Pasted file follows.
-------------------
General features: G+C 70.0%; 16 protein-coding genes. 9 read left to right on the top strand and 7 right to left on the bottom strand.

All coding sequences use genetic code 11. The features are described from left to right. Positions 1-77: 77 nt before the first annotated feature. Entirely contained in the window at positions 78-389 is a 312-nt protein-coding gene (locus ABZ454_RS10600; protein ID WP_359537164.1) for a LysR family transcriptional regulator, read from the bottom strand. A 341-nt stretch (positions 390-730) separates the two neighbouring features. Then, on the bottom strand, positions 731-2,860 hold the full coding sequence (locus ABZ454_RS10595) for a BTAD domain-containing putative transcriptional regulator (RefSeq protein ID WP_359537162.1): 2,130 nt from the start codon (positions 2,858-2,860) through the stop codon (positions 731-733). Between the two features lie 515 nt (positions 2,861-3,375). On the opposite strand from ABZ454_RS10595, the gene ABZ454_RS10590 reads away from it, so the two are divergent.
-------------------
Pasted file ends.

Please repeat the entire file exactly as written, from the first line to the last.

General features: G+C 70.0%; 16 protein-coding genes. 9 read left to right on the top strand and 7 right to left on the bottom strand.

All coding sequences use genetic code 11. The features are described from left to right. Positions 1-77: 77 nt before the first annotated feature. Entirely contained in the window at positions 78-389 is a 312-nt protein-coding gene (locus ABZ454_RS10600; protein ID WP_359537164.1) for a LysR family transcriptional regulator, read from the bottom strand. A 341-nt stretch (positions 390-730) separates the two neighbouring features. Then, on the bottom strand, positions 731-2,860 hold the full coding sequence (locus ABZ454_RS10595) for a BTAD domain-containing putative transcriptional regulator (RefSeq protein ID WP_359537162.1): 2,130 nt from the start codon (positions 2,858-2,860) through the stop codon (positions 731-733). Between the two features lie 515 nt (positions 2,861-3,375). On the opposite strand from ABZ454_RS10595, the gene ABZ454_RS10590 reads away from it, so the two are divergent.